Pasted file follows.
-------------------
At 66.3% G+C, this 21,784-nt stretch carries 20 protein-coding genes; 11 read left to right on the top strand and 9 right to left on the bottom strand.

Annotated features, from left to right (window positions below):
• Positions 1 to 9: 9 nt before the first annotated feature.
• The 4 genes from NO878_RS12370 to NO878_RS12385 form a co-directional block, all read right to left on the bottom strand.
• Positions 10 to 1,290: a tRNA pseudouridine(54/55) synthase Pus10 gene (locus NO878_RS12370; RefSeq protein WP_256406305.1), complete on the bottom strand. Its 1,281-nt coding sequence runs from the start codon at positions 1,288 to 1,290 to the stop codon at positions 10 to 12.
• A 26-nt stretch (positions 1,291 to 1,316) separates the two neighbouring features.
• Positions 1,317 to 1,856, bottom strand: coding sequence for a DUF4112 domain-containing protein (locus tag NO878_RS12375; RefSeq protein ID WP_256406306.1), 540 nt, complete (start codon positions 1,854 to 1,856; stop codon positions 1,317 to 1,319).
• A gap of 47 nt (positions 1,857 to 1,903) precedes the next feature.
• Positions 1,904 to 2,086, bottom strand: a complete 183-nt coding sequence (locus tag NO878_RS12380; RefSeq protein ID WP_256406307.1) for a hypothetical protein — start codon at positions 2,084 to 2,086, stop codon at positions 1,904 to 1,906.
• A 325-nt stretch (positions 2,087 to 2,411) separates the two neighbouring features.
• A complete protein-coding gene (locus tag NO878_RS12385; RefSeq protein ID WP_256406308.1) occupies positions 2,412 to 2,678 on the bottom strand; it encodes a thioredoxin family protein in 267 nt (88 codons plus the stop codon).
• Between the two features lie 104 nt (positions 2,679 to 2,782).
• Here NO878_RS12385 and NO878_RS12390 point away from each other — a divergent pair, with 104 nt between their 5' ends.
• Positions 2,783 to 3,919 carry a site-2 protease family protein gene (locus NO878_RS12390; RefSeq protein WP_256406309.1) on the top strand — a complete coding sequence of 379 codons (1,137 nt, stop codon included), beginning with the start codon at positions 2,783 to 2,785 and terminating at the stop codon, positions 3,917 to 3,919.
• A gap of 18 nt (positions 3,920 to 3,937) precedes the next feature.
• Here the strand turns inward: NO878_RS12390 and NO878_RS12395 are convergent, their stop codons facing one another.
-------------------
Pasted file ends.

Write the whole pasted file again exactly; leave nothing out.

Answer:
At 66.3% G+C, this 21,784-nt stretch carries 20 protein-coding genes; 11 read left to right on the top strand and 9 right to left on the bottom strand.

Annotated features, from left to right (window positions below):
• Positions 1 to 9: 9 nt before the first annotated feature.
• The 4 genes from NO878_RS12370 to NO878_RS12385 form a co-directional block, all read right to left on the bottom strand.
• Positions 10 to 1,290: a tRNA pseudouridine(54/55) synthase Pus10 gene (locus NO878_RS12370; RefSeq protein WP_256406305.1), complete on the bottom strand. Its 1,281-nt coding sequence runs from the start codon at positions 1,288 to 1,290 to the stop codon at positions 10 to 12.
• A 26-nt stretch (positions 1,291 to 1,316) separates the two neighbouring features.
• Positions 1,317 to 1,856, bottom strand: coding sequence for a DUF4112 domain-containing protein (locus tag NO878_RS12375; RefSeq protein ID WP_256406306.1), 540 nt, complete (start codon positions 1,854 to 1,856; stop codon positions 1,317 to 1,319).
• A gap of 47 nt (positions 1,857 to 1,903) precedes the next feature.
• Positions 1,904 to 2,086, bottom strand: a complete 183-nt coding sequence (locus tag NO878_RS12380; RefSeq protein ID WP_256406307.1) for a hypothetical protein — start codon at positions 2,084 to 2,086, stop codon at positions 1,904 to 1,906.
• A 325-nt stretch (positions 2,087 to 2,411) separates the two neighbouring features.
• A complete protein-coding gene (locus tag NO878_RS12385; RefSeq protein ID WP_256406308.1) occupies positions 2,412 to 2,678 on the bottom strand; it encodes a thioredoxin family protein in 267 nt (88 codons plus the stop codon).
• Between the two features lie 104 nt (positions 2,679 to 2,782).
• Here NO878_RS12385 and NO878_RS12390 point away from each other — a divergent pair, with 104 nt between their 5' ends.
• Positions 2,783 to 3,919 carry a site-2 protease family protein gene (locus NO878_RS12390; RefSeq protein WP_256406309.1) on the top strand — a complete coding sequence of 379 codons (1,137 nt, stop codon included), beginning with the start codon at positions 2,783 to 2,785 and terminating at the stop codon, positions 3,917 to 3,919.
• A gap of 18 nt (positions 3,920 to 3,937) precedes the next feature.
• Here the strand turns inward: NO878_RS12390 and NO878_RS12395 are convergent, their stop codons facing one another.